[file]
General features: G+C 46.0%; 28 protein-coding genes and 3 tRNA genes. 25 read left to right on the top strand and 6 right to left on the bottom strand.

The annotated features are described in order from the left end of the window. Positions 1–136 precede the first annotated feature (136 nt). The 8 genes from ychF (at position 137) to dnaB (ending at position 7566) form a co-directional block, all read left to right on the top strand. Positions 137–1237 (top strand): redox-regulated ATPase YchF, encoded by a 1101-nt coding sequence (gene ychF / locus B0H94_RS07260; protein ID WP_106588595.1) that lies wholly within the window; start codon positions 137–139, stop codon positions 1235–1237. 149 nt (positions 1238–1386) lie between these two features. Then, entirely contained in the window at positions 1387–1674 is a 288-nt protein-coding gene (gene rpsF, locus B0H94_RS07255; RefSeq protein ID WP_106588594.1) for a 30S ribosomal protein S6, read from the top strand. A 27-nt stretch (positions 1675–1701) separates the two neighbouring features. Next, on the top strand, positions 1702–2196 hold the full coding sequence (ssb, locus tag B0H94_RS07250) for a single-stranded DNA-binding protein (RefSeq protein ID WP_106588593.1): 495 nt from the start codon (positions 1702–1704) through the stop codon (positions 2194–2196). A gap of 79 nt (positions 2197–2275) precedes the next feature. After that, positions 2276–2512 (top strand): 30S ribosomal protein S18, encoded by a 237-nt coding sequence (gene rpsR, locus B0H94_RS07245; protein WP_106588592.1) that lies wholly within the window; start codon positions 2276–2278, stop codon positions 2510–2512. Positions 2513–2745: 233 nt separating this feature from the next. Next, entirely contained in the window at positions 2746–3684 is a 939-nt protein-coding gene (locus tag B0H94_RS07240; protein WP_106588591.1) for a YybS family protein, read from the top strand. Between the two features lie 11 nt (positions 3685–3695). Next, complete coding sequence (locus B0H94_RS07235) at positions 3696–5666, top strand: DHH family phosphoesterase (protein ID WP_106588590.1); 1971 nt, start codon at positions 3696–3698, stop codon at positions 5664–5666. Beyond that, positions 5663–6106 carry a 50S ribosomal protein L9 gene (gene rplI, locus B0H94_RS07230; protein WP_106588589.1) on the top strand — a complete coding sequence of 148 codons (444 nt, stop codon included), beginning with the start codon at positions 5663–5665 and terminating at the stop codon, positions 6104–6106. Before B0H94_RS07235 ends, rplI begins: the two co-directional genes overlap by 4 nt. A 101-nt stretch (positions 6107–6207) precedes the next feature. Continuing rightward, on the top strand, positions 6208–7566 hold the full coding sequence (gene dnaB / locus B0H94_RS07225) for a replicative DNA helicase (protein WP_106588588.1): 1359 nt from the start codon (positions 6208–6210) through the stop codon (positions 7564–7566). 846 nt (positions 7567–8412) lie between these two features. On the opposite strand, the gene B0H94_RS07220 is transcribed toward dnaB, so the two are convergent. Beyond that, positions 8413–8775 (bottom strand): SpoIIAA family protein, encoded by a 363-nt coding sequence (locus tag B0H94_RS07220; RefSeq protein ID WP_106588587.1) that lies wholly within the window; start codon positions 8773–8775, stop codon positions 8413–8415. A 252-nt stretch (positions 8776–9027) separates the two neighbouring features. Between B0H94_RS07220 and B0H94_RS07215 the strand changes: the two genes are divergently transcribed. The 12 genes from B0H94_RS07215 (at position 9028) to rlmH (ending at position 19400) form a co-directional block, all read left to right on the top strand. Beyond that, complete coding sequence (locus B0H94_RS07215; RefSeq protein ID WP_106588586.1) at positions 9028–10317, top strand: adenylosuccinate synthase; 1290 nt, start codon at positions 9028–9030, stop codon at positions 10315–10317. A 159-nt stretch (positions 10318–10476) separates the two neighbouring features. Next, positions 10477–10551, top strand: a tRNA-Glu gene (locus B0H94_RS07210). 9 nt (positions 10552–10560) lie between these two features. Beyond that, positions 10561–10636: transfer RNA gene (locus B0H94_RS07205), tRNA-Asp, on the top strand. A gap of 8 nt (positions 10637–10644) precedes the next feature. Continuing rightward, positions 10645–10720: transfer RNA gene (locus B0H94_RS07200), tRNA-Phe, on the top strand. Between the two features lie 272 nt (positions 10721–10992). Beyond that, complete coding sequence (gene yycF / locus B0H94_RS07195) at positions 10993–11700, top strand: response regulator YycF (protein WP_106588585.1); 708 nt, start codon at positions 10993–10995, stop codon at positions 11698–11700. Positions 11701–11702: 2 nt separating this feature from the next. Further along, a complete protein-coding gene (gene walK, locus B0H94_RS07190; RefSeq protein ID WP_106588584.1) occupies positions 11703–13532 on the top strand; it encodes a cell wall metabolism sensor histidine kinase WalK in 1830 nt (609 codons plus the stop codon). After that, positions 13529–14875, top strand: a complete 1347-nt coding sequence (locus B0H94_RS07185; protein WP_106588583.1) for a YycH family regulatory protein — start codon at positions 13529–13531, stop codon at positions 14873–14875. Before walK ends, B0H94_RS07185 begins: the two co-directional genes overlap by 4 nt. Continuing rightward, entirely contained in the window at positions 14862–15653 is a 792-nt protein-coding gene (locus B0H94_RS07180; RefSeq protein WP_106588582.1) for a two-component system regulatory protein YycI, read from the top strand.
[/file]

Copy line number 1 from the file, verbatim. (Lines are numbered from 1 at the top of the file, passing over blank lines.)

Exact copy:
General features: G+C 46.0%; 28 protein-coding genes and 3 tRNA genes. 25 read left to right on the top strand and 6 right to left on the bottom strand.